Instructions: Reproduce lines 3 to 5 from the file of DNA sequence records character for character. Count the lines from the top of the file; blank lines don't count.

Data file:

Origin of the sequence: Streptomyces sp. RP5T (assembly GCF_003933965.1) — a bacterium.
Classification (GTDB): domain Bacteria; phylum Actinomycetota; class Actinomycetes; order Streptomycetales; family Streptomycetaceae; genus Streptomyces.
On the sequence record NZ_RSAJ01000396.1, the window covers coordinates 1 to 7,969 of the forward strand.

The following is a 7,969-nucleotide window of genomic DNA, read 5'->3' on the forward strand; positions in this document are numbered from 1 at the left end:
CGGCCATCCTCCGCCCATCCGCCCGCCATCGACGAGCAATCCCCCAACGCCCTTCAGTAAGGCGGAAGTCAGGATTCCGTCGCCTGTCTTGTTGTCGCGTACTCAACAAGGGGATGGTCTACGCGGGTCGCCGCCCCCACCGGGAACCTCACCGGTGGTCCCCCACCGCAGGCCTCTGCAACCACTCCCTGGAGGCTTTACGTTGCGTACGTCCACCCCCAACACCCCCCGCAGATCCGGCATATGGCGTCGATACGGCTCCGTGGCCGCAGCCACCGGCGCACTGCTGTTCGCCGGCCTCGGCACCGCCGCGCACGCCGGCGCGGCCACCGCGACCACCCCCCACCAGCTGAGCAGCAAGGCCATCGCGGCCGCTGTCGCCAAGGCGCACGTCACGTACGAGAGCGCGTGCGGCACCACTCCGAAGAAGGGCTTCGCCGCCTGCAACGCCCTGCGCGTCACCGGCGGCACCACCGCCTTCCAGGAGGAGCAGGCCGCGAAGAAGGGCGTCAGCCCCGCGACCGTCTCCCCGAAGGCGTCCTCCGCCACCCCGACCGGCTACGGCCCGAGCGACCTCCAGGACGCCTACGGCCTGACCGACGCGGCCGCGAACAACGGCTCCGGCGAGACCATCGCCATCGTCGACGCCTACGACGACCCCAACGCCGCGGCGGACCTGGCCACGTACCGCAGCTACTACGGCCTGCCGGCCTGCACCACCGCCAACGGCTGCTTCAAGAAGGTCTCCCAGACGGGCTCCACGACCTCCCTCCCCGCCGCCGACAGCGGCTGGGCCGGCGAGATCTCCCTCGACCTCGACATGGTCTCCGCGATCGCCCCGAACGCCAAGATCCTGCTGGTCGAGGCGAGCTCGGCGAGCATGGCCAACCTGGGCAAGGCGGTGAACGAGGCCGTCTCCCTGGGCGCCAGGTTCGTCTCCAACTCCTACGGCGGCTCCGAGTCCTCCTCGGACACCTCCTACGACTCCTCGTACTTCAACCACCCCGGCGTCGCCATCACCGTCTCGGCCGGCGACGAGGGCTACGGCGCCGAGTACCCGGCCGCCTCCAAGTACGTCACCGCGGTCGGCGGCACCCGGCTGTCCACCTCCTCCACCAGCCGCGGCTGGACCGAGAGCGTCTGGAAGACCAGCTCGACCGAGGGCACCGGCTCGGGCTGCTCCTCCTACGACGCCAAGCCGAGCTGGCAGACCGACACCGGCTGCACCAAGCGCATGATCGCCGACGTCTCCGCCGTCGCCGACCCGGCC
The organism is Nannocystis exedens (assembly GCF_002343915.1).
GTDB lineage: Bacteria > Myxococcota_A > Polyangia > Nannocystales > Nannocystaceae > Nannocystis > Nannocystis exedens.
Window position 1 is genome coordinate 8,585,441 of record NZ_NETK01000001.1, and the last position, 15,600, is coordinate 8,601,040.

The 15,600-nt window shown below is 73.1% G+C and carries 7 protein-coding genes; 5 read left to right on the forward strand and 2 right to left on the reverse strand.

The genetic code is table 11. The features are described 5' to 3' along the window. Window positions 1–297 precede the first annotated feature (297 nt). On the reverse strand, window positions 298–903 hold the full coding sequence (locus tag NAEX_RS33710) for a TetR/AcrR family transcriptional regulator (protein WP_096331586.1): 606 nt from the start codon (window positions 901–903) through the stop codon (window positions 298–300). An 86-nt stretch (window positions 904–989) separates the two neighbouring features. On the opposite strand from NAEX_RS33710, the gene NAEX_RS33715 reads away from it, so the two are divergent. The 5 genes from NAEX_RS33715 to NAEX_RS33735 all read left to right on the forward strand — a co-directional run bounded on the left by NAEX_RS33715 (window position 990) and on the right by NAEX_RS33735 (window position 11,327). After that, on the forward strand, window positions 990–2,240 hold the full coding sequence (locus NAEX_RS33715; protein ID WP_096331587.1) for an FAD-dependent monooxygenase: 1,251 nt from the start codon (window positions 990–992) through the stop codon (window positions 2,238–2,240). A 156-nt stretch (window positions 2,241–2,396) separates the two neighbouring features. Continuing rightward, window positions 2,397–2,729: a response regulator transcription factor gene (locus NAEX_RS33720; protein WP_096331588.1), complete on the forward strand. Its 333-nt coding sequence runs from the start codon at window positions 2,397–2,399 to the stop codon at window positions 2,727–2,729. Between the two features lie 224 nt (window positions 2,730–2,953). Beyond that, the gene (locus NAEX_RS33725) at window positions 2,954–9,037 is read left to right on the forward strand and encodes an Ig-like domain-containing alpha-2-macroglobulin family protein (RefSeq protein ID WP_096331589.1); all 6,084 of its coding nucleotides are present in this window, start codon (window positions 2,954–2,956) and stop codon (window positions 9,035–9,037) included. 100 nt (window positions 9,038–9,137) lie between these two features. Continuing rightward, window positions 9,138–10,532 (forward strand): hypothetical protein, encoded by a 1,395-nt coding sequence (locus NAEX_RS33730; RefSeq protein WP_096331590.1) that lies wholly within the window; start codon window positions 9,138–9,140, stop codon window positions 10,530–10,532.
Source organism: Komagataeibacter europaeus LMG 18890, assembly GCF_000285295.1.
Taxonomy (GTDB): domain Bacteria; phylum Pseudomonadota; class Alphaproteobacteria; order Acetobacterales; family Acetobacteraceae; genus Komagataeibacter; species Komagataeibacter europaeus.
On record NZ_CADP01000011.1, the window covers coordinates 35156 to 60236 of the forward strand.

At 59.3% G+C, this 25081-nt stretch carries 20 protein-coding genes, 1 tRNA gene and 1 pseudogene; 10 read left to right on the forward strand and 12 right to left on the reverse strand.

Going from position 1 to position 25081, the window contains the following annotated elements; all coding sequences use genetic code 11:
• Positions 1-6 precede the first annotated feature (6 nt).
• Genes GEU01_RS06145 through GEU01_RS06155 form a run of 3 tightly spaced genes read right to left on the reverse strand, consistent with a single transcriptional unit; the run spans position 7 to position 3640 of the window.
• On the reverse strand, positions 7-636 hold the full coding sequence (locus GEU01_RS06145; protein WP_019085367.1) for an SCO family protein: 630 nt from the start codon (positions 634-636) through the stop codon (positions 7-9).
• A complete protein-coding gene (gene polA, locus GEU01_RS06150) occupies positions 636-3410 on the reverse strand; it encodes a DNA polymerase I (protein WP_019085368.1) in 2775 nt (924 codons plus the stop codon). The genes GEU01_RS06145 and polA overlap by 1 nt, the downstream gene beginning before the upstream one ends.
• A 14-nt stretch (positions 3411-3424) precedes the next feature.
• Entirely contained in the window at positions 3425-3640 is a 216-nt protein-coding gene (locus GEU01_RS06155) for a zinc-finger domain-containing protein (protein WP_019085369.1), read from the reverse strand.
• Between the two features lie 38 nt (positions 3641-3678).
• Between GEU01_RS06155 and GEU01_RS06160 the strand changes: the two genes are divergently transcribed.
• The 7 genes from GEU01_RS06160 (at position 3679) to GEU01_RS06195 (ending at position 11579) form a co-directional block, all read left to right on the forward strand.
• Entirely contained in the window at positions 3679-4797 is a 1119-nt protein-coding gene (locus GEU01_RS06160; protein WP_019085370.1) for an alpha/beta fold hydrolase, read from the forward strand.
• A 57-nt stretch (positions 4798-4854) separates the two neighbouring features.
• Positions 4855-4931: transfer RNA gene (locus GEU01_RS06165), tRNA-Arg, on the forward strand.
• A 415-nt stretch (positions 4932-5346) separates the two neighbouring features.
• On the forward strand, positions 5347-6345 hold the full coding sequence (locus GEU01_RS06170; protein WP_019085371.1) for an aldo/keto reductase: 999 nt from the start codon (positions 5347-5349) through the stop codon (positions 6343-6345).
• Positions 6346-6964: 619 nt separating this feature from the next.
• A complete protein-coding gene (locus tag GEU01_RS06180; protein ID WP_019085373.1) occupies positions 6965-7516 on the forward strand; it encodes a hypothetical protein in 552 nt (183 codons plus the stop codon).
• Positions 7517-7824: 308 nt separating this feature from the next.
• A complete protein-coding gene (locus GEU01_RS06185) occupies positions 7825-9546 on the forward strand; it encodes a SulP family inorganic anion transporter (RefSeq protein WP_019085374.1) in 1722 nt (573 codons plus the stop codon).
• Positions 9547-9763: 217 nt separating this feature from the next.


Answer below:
On the sequence record NZ_RSAJ01000396.1, the window covers coordinates 1 to 7,969 of the forward strand.

The following is a 7,969-nucleotide window of genomic DNA, read 5'->3' on the forward strand; positions in this document are numbered from 1 at the left end:
CGGCCATCCTCCGCCCATCCGCCCGCCATCGACGAGCAATCCCCCAACGCCCTTCAGTAAGGCGGAAGTCAGGATTCCGTCGCCTGTCTTGTTGTCGCGTACTCAACAAGGGGATGGTCTACGCGGGTCGCCGCCCCCACCGGGAACCTCACCGGTGGTCCCCCACCGCAGGCCTCTGCAACCACTCCCTGGAGGCTTTACGTTGCGTACGTCCACCCCCAACACCCCCCGCAGATCCGGCATATGGCGTCGATACGGCTCCGTGGCCGCAGCCACCGGCGCACTGCTGTTCGCCGGCCTCGGCACCGCCGCGCACGCCGGCGCGGCCACCGCGACCACCCCCCACCAGCTGAGCAGCAAGGCCATCGCGGCCGCTGTCGCCAAGGCGCACGTCACGTACGAGAGCGCGTGCGGCACCACTCCGAAGAAGGGCTTCGCCGCCTGCAACGCCCTGCGCGTCACCGGCGGCACCACCGCCTTCCAGGAGGAGCAGGCCGCGAAGAAGGGCGTCAGCCCCGCGACCGTCTCCCCGAAGGCGTCCTCCGCCACCCCGACCGGCTACGGCCCGAGCGACCTCCAGGACGCCTACGGCCTGACCGACGCGGCCGCGAACAACGGCTCCGGCGAGACCATCGCCATCGTCGACGCCTACGACGACCCCAACGCCGCGGCGGACCTGGCCACGTACCGCAGCTACTACGGCCTGCCGGCCTGCACCACCGCCAACGGCTGCTTCAAGAAGGTCTCCCAGACGGGCTCCACGACCTCCCTCCCCGCCGCCGACAGCGGCTGGGCCGGCGAGATCTCCCTCGACCTCGACATGGTCTCCGCGATCGCCCCGAACGCCAAGATCCTGCTGGTCGAGGCGAGCTCGGCGAGCATGGCCAACCTGGGCAAGGCGGTGAACGAGGCCGTCTCCCTGGGCGCCAGGTTCGTCTCCAACTCCTACGGCGGCTCCGAGTCCTCCTCGGACACCTCCTACGACTCCTCGTACTTCAACCACCCCGGCGTCGCCATCACCGTCTCGGCCGGCGACGAGGGCTACGGCGCCGAGTACCCGGCCGCCTCCAAGTACGTCACCGCGGTCGGCGGCACCCGGCTGTCCACCTCCTCCACCAGCCGCGGCTGGACCGAGAGCGTCTGGAAGACCAGCTCGACCGAGGGCACCGGCTCGGGCTGCTCCTCCTACGACGCCAAGCCGAGCTGGCAGACCGACACCGGCTGCACCAAGCGCATGATCGCCGACGTCTCCGCCGTCGCCGACCCGGCC